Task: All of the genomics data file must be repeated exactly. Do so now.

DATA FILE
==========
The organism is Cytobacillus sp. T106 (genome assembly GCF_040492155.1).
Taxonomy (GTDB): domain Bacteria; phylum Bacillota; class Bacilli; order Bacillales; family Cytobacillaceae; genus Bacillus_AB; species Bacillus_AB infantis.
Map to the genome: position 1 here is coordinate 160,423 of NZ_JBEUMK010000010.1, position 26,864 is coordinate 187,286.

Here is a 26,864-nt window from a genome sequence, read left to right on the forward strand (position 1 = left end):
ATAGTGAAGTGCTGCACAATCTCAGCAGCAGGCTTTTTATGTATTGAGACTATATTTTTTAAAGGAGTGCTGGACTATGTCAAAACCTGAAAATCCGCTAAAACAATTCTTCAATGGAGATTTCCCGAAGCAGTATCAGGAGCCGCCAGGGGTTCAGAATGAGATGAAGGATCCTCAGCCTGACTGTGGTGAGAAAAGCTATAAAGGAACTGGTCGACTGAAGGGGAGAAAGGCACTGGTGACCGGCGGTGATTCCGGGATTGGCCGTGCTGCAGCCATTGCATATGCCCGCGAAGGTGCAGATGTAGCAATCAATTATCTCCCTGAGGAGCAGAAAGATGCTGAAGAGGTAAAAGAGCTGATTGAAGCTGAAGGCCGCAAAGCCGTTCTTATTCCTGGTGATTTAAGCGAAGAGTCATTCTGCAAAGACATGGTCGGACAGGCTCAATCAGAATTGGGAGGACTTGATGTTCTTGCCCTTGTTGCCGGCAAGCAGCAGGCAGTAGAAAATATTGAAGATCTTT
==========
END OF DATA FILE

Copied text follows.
The organism is Cytobacillus sp. T106 (genome assembly GCF_040492155.1).
Taxonomy (GTDB): domain Bacteria; phylum Bacillota; class Bacilli; order Bacillales; family Cytobacillaceae; genus Bacillus_AB; species Bacillus_AB infantis.
Map to the genome: position 1 here is coordinate 160,423 of NZ_JBEUMK010000010.1, position 26,864 is coordinate 187,286.

Here is a 26,864-nt window from a genome sequence, read left to right on the forward strand (position 1 = left end):
ATAGTGAAGTGCTGCACAATCTCAGCAGCAGGCTTTTTATGTATTGAGACTATATTTTTTAAAGGAGTGCTGGACTATGTCAAAACCTGAAAATCCGCTAAAACAATTCTTCAATGGAGATTTCCCGAAGCAGTATCAGGAGCCGCCAGGGGTTCAGAATGAGATGAAGGATCCTCAGCCTGACTGTGGTGAGAAAAGCTATAAAGGAACTGGTCGACTGAAGGGGAGAAAGGCACTGGTGACCGGCGGTGATTCCGGGATTGGCCGTGCTGCAGCCATTGCATATGCCCGCGAAGGTGCAGATGTAGCAATCAATTATCTCCCTGAGGAGCAGAAAGATGCTGAAGAGGTAAAAGAGCTGATTGAAGCTGAAGGCCGCAAAGCCGTTCTTATTCCTGGTGATTTAAGCGAAGAGTCATTCTGCAAAGACATGGTCGGACAGGCTCAATCAGAATTGGGAGGACTTGATGTTCTTGCCCTTGTTGCCGGCAAGCAGCAGGCAGTAGAAAATATTGAAGATCTTT